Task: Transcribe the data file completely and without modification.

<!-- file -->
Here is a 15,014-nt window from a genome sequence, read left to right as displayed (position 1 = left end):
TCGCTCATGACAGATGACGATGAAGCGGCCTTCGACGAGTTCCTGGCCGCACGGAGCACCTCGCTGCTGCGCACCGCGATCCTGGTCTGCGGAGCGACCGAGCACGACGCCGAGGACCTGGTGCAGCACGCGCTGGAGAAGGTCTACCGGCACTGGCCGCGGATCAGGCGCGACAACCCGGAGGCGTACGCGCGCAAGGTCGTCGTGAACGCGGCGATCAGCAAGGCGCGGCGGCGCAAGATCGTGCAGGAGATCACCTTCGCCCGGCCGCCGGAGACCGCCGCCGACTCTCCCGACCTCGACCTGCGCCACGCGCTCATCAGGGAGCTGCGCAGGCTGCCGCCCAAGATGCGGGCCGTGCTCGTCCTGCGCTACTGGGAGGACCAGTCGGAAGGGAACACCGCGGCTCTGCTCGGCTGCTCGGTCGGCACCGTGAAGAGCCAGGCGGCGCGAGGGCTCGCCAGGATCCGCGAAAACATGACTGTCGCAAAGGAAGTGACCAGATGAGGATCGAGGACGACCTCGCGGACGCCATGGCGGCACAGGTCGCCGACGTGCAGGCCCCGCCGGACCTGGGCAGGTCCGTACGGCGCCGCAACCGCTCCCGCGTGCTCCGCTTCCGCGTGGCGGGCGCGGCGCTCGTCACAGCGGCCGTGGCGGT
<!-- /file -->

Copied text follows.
Here is a 15,014-nt window from a genome sequence, read left to right as displayed (position 1 = left end):
TCGCTCATGACAGATGACGATGAAGCGGCCTTCGACGAGTTCCTGGCCGCACGGAGCACCTCGCTGCTGCGCACCGCGATCCTGGTCTGCGGAGCGACCGAGCACGACGCCGAGGACCTGGTGCAGCACGCGCTGGAGAAGGTCTACCGGCACTGGCCGCGGATCAGGCGCGACAACCCGGAGGCGTACGCGCGCAAGGTCGTCGTGAACGCGGCGATCAGCAAGGCGCGGCGGCGCAAGATCGTGCAGGAGATCACCTTCGCCCGGCCGCCGGAGACCGCCGCCGACTCTCCCGACCTCGACCTGCGCCACGCGCTCATCAGGGAGCTGCGCAGGCTGCCGCCCAAGATGCGGGCCGTGCTCGTCCTGCGCTACTGGGAGGACCAGTCGGAAGGGAACACCGCGGCTCTGCTCGGCTGCTCGGTCGGCACCGTGAAGAGCCAGGCGGCGCGAGGGCTCGCCAGGATCCGCGAAAACATGACTGTCGCAAAGGAAGTGACCAGATGAGGATCGAGGACGACCTCGCGGACGCCATGGCGGCACAGGTCGCCGACGTGCAGGCCCCGCCGGACCTGGGCAGGTCCGTACGGCGCCGCAACCGCTCCCGCGTGCTCCGCTTCCGCGTGGCGGGCGCGGCGCTCGTCACAGCGGCCGTGGCGGT